Freshwater Mid-Atlantic Fishing Report, September 24 Update:
In the region’s reservoirs, bass are still most active during the early morning and late afternoon, typically keeping to the shallows during these times. The bass can be easily enticed with crankbaits, topwater plugs, plastic frogs, and spinnerbaits. The Tackle Box reported that fishing at St Mary’s Lake and the Calvert County Ponds has been absolutely stellar, with anglers catching many fish in a day. They also reported that these areas are holding crappie, bluegill, and pickerel that are eager to take small minnows or lures. Loch Raven and the Baltimore Reservoirs also have a great bass bite. Deep Creek does as well, with weekend boat wakes tapering off as vacationers become less abundant. Most of the crappie are still holding deep throughout the region, over structure and around bridge pilings in 15 feet or deeper water.
Some snakehead anglers also enjoyed some action this week, and the effectiveness of big bull minnow seems to be skyrocketing as the fish are beginning to move out of the thickest cover and hunt around the periphery of lily pads and weedbeds. But FishTalk kayak sharpie Zach Ditmars reported that a weekend trip into the upper reaches of the Blackwater river last weekend proved fruitless, and we had a couple similar reader reports of low-to-no action days or just a few missed blow-ups, so it certainly seems like this species is one the move at the moment and in a time of shifting patterns. Bobbers with minnow set at a foot to 18 inches were reported to do the trick at the Blackwater bridges, where the bite is said to be improving. Spinnerbaits have also been working well. Successful snake reports also came in this week from the Bush, Susquehanna, and Mallows Bay, again with bull minnow standing out as the top bait pretty much everywhere.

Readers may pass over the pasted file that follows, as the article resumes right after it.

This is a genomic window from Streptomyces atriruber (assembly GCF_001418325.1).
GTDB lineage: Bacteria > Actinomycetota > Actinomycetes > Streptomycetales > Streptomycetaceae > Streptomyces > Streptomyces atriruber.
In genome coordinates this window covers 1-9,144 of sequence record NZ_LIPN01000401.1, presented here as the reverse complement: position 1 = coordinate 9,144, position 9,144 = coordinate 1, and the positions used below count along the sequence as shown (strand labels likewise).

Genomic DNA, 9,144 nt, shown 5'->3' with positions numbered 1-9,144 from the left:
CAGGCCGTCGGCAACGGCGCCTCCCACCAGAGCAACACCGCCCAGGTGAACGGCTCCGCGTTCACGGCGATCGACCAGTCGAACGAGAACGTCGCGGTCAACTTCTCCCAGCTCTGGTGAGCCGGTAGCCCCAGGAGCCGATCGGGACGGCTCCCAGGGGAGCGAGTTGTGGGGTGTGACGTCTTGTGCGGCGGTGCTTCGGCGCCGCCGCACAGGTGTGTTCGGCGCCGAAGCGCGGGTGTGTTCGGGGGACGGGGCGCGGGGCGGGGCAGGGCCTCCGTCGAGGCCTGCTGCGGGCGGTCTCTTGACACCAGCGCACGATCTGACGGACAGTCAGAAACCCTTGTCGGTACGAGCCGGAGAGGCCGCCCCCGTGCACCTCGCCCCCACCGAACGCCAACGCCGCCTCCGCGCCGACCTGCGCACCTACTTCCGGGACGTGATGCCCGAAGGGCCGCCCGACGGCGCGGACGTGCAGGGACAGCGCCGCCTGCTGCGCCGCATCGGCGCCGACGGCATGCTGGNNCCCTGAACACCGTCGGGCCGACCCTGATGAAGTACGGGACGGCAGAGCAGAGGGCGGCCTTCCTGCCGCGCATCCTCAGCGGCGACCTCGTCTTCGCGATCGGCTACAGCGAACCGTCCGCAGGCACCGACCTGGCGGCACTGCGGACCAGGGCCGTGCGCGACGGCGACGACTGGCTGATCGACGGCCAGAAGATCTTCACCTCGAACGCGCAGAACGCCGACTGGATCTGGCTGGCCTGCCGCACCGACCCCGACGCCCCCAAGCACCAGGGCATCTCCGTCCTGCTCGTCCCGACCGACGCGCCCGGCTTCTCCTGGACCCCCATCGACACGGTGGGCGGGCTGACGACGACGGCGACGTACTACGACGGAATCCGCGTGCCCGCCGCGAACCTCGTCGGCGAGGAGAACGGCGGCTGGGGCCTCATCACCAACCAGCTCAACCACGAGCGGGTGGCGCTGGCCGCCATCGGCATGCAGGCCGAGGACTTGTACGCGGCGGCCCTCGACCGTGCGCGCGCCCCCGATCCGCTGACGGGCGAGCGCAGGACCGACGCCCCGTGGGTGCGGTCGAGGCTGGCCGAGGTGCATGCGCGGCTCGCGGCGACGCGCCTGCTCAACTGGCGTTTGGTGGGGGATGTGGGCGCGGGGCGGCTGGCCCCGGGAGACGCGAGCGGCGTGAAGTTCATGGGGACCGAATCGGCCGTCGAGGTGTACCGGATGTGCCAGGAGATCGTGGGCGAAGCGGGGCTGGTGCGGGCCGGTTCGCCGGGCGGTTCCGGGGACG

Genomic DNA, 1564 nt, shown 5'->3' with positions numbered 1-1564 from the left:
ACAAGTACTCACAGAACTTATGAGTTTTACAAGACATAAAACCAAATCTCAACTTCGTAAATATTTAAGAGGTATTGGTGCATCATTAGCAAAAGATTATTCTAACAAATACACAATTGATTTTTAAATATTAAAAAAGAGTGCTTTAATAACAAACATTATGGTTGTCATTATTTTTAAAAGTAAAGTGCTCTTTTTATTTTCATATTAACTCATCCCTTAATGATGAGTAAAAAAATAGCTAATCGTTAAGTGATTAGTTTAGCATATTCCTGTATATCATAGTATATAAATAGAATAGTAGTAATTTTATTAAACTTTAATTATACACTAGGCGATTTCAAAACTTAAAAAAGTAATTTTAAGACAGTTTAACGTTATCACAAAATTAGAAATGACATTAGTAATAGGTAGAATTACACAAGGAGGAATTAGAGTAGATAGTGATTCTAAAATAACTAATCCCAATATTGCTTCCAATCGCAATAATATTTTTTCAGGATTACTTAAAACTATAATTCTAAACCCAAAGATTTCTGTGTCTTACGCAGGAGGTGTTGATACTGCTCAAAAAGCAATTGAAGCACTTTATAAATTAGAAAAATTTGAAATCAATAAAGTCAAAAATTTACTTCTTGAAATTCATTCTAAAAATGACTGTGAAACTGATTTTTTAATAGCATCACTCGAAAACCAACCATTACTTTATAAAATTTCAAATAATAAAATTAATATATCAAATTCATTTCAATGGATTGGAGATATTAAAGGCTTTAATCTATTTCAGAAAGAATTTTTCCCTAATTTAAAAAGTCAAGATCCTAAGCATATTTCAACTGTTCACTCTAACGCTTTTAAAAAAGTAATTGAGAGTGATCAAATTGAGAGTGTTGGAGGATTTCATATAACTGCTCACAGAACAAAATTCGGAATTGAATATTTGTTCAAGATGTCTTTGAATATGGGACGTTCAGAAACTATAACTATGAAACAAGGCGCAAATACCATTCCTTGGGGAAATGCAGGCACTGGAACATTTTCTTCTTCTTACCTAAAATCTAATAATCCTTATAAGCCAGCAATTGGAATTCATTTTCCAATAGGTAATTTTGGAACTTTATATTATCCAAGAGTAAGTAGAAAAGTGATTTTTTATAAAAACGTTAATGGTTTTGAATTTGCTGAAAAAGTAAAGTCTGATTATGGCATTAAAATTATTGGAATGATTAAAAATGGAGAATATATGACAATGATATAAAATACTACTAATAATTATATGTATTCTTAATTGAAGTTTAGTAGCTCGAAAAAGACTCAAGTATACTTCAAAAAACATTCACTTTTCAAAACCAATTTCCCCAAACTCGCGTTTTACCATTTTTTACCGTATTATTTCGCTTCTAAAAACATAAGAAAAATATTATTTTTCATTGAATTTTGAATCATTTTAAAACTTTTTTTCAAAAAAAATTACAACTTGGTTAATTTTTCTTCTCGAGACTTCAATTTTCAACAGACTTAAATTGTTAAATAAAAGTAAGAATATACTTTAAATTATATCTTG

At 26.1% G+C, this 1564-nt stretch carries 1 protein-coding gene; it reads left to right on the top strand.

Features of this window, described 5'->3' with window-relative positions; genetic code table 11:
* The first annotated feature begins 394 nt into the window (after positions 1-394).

Trout anglers: all bets are off. We weren't able to get any post-storm real-time reporting on the conditions in the western zone of the region and the recent storms will have affected different rivers and creeks with differing levels of impact. It'll be a roll of the dice this weekend...
Freshwater Mid-Atlantic Fishing Report, September 17 Update:
Snake reports from Blackwater and the Gunpowder were good this week, with excellent snakehead catches coming in. The upper Rap gets a so-so, with a couple of anglers reporting three to five bites and one or two fish in the cooler. Topwater frogs are best in the higher water/lilypad areas, while big bull minnow and spinnerbaits are producing in open water. Bridge anglers have been doing best with minnow a foot under a bobber; the bigger the minnow, the better.